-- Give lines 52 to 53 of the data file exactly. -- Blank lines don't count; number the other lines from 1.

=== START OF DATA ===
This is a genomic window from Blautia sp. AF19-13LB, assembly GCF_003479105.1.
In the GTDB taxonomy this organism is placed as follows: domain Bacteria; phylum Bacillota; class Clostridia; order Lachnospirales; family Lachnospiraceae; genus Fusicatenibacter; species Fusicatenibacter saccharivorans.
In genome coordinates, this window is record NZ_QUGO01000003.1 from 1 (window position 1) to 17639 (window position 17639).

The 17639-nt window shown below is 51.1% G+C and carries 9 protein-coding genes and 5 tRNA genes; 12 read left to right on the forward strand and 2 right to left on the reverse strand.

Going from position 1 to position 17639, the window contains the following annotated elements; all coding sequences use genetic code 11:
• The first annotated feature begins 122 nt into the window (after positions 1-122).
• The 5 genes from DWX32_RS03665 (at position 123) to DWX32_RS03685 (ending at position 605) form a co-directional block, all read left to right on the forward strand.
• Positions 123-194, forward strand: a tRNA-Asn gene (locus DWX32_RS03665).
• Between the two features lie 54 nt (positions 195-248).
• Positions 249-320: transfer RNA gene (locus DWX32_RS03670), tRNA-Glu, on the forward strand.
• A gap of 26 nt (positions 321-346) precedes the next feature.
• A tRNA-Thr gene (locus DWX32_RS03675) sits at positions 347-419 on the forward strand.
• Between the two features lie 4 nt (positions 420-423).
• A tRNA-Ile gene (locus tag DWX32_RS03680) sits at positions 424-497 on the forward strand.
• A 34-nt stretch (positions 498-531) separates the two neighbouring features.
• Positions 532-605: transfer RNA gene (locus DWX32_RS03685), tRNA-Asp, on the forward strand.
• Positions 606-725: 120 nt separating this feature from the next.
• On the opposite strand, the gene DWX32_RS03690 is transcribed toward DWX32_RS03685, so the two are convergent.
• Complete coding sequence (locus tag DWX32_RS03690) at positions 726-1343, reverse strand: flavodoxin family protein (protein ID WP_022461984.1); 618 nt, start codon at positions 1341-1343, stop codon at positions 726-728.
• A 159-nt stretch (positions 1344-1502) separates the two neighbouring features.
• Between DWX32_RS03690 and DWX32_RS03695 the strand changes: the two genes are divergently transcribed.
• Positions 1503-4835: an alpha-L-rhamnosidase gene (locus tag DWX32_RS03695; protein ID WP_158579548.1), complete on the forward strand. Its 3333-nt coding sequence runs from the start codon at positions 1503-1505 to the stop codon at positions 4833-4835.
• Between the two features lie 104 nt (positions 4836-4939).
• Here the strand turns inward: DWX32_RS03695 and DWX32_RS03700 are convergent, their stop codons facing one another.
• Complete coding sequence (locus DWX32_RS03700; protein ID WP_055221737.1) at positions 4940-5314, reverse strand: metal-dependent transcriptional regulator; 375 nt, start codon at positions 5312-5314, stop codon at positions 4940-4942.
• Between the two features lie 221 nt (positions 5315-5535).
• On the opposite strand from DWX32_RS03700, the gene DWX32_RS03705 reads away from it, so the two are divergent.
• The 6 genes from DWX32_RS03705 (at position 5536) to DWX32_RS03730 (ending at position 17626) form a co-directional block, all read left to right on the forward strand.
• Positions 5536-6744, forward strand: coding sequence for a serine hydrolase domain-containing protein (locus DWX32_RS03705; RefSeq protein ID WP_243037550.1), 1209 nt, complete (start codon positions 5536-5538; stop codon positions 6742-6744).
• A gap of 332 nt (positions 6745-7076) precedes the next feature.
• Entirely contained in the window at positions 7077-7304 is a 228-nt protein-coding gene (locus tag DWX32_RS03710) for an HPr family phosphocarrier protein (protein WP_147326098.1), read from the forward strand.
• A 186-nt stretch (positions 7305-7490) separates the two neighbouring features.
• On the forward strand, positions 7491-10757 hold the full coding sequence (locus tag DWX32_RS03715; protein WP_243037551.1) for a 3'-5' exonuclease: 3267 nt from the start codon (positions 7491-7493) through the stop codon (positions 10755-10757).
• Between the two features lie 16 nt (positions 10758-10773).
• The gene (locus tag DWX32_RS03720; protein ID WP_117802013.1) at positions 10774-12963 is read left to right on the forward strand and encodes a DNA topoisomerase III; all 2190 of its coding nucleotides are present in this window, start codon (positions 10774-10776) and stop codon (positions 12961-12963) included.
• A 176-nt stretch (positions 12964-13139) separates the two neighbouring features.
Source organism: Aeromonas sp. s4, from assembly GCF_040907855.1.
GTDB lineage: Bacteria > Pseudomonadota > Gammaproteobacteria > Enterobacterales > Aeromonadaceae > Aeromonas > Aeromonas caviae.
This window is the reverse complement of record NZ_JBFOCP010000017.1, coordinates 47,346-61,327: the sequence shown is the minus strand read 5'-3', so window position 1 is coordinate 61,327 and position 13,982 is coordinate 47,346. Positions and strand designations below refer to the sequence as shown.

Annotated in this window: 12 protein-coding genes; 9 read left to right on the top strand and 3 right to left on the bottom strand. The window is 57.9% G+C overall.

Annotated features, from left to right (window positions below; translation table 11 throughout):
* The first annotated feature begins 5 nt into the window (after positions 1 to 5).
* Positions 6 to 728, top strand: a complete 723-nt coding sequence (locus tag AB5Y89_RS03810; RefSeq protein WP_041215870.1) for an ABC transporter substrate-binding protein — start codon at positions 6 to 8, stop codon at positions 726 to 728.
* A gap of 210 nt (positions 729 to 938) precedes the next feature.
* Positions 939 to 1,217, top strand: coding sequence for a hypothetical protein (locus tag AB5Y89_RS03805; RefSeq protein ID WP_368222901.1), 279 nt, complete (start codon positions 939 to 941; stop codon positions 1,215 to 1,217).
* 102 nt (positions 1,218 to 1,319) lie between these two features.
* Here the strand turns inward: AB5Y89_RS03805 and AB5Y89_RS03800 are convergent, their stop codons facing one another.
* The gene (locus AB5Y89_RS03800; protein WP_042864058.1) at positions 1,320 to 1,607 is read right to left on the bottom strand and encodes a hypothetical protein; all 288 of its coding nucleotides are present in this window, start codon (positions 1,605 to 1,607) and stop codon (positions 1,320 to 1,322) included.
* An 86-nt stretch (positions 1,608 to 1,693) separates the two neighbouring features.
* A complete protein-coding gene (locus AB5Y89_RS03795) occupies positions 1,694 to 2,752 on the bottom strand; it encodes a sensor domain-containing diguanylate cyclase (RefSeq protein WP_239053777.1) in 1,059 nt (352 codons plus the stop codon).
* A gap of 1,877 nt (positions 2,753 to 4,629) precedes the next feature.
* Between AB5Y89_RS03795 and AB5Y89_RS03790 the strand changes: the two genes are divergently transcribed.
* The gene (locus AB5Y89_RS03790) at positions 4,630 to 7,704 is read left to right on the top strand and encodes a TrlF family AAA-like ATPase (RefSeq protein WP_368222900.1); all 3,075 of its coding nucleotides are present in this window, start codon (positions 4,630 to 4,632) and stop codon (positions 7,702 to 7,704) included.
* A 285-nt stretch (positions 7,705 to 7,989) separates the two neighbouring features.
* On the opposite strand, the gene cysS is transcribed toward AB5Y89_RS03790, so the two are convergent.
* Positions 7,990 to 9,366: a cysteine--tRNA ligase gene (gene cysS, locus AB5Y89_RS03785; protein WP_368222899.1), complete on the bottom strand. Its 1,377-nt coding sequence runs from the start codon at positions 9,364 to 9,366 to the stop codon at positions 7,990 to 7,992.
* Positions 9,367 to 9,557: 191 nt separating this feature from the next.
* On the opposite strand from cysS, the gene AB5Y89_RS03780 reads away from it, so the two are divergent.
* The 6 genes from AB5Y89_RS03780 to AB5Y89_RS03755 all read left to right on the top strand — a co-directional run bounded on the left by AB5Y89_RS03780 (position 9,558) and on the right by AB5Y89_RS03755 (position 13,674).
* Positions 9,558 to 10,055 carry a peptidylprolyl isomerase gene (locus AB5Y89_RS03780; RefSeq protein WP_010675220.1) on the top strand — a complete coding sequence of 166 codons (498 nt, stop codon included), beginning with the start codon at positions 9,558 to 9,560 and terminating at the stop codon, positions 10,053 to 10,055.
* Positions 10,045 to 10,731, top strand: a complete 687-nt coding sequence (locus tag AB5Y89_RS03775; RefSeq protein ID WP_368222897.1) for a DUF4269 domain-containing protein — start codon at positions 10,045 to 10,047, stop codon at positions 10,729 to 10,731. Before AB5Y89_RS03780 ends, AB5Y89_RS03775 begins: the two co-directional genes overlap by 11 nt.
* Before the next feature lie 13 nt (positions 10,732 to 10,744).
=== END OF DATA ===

* Between AB5Y89_RS03795 and AB5Y89_RS03790 the strand changes: the two genes are divergently transcribed.
* The gene (locus AB5Y89_RS03790) at positions 4,630 to 7,704 is read left to right on the top strand and encodes a TrlF family AAA-like ATPase (RefSeq protein WP_368222900.1); all 3,075 of its coding nucleotides are present in this window, start codon (positions 4,630 to 4,632) and stop codon (positions 7,702 to 7,704) included.